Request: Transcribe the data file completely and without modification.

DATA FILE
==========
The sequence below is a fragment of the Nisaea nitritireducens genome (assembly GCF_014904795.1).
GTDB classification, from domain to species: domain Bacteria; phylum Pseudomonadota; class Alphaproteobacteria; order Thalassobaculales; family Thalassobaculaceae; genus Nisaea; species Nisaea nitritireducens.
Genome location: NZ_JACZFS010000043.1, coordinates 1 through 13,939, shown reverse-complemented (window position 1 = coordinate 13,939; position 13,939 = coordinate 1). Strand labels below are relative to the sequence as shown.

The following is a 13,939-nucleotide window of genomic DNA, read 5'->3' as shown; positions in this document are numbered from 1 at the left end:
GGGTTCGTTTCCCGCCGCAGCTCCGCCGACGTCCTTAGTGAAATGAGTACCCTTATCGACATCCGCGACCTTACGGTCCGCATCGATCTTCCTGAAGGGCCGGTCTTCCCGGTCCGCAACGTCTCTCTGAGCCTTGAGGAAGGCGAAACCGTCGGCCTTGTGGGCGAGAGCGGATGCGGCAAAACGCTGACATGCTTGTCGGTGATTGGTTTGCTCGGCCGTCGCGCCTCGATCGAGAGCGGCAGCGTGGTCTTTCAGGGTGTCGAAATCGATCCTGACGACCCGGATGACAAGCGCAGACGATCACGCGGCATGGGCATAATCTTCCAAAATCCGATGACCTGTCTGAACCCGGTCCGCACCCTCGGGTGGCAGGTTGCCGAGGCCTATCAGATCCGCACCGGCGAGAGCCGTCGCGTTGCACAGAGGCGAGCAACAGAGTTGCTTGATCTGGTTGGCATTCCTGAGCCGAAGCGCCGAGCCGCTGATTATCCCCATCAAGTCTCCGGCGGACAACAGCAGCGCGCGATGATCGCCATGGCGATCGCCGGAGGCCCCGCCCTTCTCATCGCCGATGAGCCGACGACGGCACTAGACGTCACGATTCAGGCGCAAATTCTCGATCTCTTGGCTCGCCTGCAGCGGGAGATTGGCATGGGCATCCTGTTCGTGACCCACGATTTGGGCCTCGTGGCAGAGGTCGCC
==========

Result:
The sequence below is a fragment of the Nisaea nitritireducens genome (assembly GCF_014904795.1).
GTDB classification, from domain to species: domain Bacteria; phylum Pseudomonadota; class Alphaproteobacteria; order Thalassobaculales; family Thalassobaculaceae; genus Nisaea; species Nisaea nitritireducens.
Genome location: NZ_JACZFS010000043.1, coordinates 1 through 13,939, shown reverse-complemented (window position 1 = coordinate 13,939; position 13,939 = coordinate 1). Strand labels below are relative to the sequence as shown.

The following is a 13,939-nucleotide window of genomic DNA, read 5'->3' as shown; positions in this document are numbered from 1 at the left end:
GGGTTCGTTTCCCGCCGCAGCTCCGCCGACGTCCTTAGTGAAATGAGTACCCTTATCGACATCCGCGACCTTACGGTCCGCATCGATCTTCCTGAAGGGCCGGTCTTCCCGGTCCGCAACGTCTCTCTGAGCCTTGAGGAAGGCGAAACCGTCGGCCTTGTGGGCGAGAGCGGATGCGGCAAAACGCTGACATGCTTGTCGGTGATTGGTTTGCTCGGCCGTCGCGCCTCGATCGAGAGCGGCAGCGTGGTCTTTCAGGGTGTCGAAATCGATCCTGACGACCCGGATGACAAGCGCAGACGATCACGCGGCATGGGCATAATCTTCCAAAATCCGATGACCTGTCTGAACCCGGTCCGCACCCTCGGGTGGCAGGTTGCCGAGGCCTATCAGATCCGCACCGGCGAGAGCCGTCGCGTTGCACAGAGGCGAGCAACAGAGTTGCTTGATCTGGTTGGCATTCCTGAGCCGAAGCGCCGAGCCGCTGATTATCCCCATCAAGTCTCCGGCGGACAACAGCAGCGCGCGATGATCGCCATGGCGATCGCCGGAGGCCCCGCCCTTCTCATCGCCGATGAGCCGACGACGGCACTAGACGTCACGATTCAGGCGCAAATTCTCGATCTCTTGGCTCGCCTGCAGCGGGAGATTGGCATGGGCATCCTGTTCGTGACCCACGATTTGGGCCTCGTGGCAGAGGTCGCC